Deputy Speaker of the House, Hon. Emeka Ihedioha
Rejects monopoly in cement sector
Onwuka Nzeshi â€¨in Abujaâ€¨
The House of Representatives yesterday mandated its Committee on Customs and Excise to investigate and ascertain the status of a N275 billion inspection contracts signed between the Federal Government and four foreign firms.
The investigation came same day the House rejected a motion perceived to have been designed to encourage monopoly in the cement manufacturing business in Nigeria.
The contracts which were awarded under the Destination Inspection Scheme (DIS) gave the firms the responsibility of providing scanning services, using electronic platform at various ports in Nigeria.
In a motion sponsored by Hon. Abimbola Daramola (ACN/Ekiti), the House was told that the firms namely, Cotecna Inspection Limited; SGS Scanning Nigeria Limited; Global Scan Systems Limited and Webb Fountain (Nigeria) Ltd, handling information and communication technology services have been handling inspection at the ports in the last seven years.
Daramola disclosed that these firms were supposed to build, equip, train, and transfer the technology to the Nigerian Customs Service and exit the scene at the end of last year.
Daramola, however, alleged that last December, the Ministry of Finance and the Nigerian Customs Service unilaterally extended the contract for a period of six months
The lawmaker stated that as a result of the extension, the sum of N21 billion would be paid to these firms without any guarantee that they would hand over the inspection operations to the Nigeria Customs Service (NCS) any time soon.
The continued presence of these firms, Daramola said, was becoming a rip off on government revenue from the ports.
According to him, about $1 billion has been lost to the activities of these firms. The House investigation is to be conducted in two weeks.
In a related development, the lawmakers also threw away a motion that sought to investigate the circumstances surrounding the non-implementation of the Backward Integration Policy (BIP) on local production of cement in the country.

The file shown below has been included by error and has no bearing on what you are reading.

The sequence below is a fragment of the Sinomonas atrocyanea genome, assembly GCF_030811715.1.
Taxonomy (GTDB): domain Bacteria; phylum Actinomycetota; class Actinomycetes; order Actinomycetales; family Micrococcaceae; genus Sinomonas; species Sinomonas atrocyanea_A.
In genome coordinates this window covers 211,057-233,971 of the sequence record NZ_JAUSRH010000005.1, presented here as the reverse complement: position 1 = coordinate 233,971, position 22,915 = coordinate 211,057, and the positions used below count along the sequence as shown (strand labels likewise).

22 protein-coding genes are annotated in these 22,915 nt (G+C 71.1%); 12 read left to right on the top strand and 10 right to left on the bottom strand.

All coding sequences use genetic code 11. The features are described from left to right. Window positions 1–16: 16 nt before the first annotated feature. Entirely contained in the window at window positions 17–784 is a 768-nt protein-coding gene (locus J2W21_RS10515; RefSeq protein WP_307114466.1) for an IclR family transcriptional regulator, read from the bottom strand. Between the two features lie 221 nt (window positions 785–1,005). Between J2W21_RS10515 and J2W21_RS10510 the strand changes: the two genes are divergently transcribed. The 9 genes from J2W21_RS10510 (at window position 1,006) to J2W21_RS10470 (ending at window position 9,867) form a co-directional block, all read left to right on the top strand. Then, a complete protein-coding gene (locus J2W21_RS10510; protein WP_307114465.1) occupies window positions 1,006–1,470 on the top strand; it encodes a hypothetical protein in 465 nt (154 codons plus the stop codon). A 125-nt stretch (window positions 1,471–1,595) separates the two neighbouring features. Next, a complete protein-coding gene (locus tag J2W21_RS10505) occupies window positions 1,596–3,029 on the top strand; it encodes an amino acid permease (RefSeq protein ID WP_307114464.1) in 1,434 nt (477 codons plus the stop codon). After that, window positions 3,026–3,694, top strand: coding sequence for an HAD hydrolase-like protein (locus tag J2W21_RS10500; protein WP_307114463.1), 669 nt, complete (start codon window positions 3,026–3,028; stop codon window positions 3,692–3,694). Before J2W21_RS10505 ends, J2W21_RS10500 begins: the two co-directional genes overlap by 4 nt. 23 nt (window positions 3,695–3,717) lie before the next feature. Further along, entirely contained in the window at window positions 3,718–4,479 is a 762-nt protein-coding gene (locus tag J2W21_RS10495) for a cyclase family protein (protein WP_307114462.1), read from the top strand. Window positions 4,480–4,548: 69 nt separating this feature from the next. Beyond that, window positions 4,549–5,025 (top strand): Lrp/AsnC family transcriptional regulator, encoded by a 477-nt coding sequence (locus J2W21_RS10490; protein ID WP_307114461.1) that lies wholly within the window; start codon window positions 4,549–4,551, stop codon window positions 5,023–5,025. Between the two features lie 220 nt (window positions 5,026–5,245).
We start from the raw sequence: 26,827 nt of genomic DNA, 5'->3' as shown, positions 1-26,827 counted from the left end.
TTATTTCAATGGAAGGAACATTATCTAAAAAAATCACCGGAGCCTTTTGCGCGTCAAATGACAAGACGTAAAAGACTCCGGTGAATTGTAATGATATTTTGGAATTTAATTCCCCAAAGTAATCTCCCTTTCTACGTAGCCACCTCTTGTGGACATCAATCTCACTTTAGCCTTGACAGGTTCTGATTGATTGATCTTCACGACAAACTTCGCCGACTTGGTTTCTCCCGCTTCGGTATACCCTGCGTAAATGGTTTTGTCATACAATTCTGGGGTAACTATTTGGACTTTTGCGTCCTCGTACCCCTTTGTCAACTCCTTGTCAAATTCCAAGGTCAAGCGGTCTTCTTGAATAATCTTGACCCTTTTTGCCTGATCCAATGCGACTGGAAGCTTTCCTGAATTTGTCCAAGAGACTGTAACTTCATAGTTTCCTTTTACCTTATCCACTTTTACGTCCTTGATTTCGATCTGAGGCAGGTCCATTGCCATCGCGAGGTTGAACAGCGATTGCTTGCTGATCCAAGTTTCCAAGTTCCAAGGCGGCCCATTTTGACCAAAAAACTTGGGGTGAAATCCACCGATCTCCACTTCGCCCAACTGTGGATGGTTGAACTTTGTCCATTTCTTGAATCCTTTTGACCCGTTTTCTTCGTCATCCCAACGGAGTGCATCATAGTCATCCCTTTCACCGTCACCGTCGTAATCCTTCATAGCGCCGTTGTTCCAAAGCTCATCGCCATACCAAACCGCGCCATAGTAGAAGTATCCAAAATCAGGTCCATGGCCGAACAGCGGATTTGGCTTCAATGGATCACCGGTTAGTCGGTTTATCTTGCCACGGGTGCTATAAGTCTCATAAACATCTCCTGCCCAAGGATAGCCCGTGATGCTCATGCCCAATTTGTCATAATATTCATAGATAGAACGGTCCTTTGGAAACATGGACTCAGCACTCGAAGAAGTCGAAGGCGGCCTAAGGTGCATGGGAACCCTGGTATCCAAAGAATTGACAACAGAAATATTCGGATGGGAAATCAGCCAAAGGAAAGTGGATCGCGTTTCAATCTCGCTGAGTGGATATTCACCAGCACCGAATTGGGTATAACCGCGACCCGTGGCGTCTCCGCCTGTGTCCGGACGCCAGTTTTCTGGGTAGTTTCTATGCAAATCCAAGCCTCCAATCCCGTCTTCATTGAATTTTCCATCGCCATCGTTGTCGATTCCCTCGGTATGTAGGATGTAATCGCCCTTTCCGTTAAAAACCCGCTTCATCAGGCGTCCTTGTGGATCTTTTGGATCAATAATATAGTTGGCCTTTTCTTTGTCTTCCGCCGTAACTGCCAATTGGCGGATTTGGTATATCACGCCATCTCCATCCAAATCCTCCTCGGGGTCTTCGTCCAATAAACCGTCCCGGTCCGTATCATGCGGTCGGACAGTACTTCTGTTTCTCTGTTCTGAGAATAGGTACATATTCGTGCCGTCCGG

The motion sponsored by Hon. Hassan Saleh, alleged that the Federal Government was not vigorously implementing the provision of the backward integration policy in the cement sector.
Saleh explained that the policy was initiated to encourage and protect local manufacturers from the dumping of cement products into the country through importation.
He, however, said the non-adherence to the policy had caused the management of Dangote Cement to temporarily shut down its Gboko Cement Plant in Benue State.
The development has forced the company to lay off its workers.
However, these arguments did not sway the majority of the lawmakers at plenary. Those opposed to the motion said the motion was misdirected and geared towards creating a monopoly in the cement sector.
Meanwhile, proceedings of the House were stalled yesterday midway into the plenary session following the malfunctioning of the audio system in the chamber.
Deputy Speaker of the House, Hon. Emeka Ihedioha who presided over at the session acknowledged the technical hitches experienced by members in the course of the debates had also stalled the recording of the proceedings.
Ihedioha said problem would be rectified by the technical department of the parliament.
Based on this, the House adjourned plenary to enable members observe the Id’el malud celebrations.
The lawmakers will resumes on Tuesday next week.